States that have adopted significant new gun laws since Sandy Hook — Connecticut and Colorado, to name two — have seen their Democratic governors get deeply involved in the effort to win new laws. Even in Washington, where Obama’s own watered-down gun laws have failed, Democratic leadership was instrumental to the effort. In Minnesota? Not so much.
Check out this story about Colorado’s governor, John Hickenlooper, who signed bills requiring all private and Internet gun purchasers to pass background checks, and banning ammo magazines larger than 15 rounds. And this story about Connecticut’s Gov. Dannell Malloy, who signed the toughest gun law in the country.
Now search for a similar story reflecting Mark Dayton’s leadership on the issue. I’ll wait.
In the immediate aftermath of the Sandy Hook slaughter, Dayton said he was open-minded about new gun law proposals, but fretted about whether they might “infringe” on the Second Amendment. He offered no suggestions himself. Dayton attended President Obama’s appearance in Minneapolis on Feb. 5, during which the president, backed by hundreds of cops, made an impassioned plea for universal background checks. But two days later, during his State of the State speech, Dayton did not mention the issue. Although he declared, later, that background checks are a good idea, he did not push publicly for the law that was awaiting a vote and which would have made the private sale of guns at gun shows subject to law enforcement checks. Most guns are sold by licensed dealers who must check with authorities to make certain that buyers have no criminal or mental health issues that would bar them from gun ownership. But private parties who buy guns from other private parties — a transaction that often occurs at gun shows — are not required to undergo a background check. That’s what was in the bill that will not get a vote now — background checks which are supported by the vast majority of Minnesotans.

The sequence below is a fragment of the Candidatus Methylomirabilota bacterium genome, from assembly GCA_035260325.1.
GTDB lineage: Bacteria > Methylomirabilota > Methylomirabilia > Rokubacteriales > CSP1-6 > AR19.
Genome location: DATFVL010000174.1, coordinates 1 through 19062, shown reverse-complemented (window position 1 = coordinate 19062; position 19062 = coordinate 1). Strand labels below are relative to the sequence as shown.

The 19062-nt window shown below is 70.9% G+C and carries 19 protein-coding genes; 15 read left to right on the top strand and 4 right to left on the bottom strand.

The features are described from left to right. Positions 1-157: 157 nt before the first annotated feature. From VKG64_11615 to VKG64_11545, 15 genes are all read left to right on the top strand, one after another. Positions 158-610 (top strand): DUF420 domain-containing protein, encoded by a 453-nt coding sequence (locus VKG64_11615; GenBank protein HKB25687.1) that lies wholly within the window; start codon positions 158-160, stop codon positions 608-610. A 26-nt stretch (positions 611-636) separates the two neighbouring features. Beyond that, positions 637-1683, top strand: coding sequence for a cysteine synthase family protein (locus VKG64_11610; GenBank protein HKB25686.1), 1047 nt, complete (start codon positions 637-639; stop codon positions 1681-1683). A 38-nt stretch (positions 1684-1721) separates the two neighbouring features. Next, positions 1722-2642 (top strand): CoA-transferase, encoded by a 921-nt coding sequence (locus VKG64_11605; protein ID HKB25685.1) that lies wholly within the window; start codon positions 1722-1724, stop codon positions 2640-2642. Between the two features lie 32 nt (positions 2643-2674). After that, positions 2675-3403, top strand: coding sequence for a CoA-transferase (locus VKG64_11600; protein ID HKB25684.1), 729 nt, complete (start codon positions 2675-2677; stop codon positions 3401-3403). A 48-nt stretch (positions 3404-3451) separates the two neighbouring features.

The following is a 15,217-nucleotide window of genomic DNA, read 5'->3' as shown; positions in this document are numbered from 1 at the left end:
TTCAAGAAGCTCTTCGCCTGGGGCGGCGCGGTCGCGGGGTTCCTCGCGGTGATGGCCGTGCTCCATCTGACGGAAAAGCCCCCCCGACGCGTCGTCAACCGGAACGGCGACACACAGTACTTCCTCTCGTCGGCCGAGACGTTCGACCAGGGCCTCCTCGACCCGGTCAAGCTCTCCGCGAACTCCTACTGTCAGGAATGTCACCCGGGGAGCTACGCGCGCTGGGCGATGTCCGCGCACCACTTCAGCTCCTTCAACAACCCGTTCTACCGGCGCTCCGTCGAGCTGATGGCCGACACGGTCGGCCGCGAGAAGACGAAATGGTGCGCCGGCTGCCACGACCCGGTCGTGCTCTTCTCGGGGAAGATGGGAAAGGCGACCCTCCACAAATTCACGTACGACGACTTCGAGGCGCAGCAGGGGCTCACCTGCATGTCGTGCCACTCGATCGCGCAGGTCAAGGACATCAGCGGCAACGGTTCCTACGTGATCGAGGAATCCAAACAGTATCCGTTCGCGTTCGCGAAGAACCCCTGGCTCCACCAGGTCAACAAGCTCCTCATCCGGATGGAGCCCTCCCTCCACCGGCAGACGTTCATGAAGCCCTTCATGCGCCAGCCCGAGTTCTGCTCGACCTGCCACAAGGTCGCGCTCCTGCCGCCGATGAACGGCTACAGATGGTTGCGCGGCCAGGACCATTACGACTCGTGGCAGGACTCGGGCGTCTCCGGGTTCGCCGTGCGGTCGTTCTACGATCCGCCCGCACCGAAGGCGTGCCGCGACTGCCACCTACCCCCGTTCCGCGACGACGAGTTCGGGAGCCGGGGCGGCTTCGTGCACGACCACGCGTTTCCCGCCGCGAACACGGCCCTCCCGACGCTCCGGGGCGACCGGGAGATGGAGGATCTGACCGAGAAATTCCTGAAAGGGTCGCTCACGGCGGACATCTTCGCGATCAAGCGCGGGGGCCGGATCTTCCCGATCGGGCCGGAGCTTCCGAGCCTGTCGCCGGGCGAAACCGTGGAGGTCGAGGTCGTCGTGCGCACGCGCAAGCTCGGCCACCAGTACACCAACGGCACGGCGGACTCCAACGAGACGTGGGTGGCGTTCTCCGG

Minnesota is not going to get gun reform this year. And anyone who believes the state will have a better chance in 2014 — an election year — needs a refresher course in Civics.
Meanwhile, the “gun-show loophole” is still wide open, gun sales are booming and gun owners and the gun lobby remain as belligerently opposed to any reforms as ever.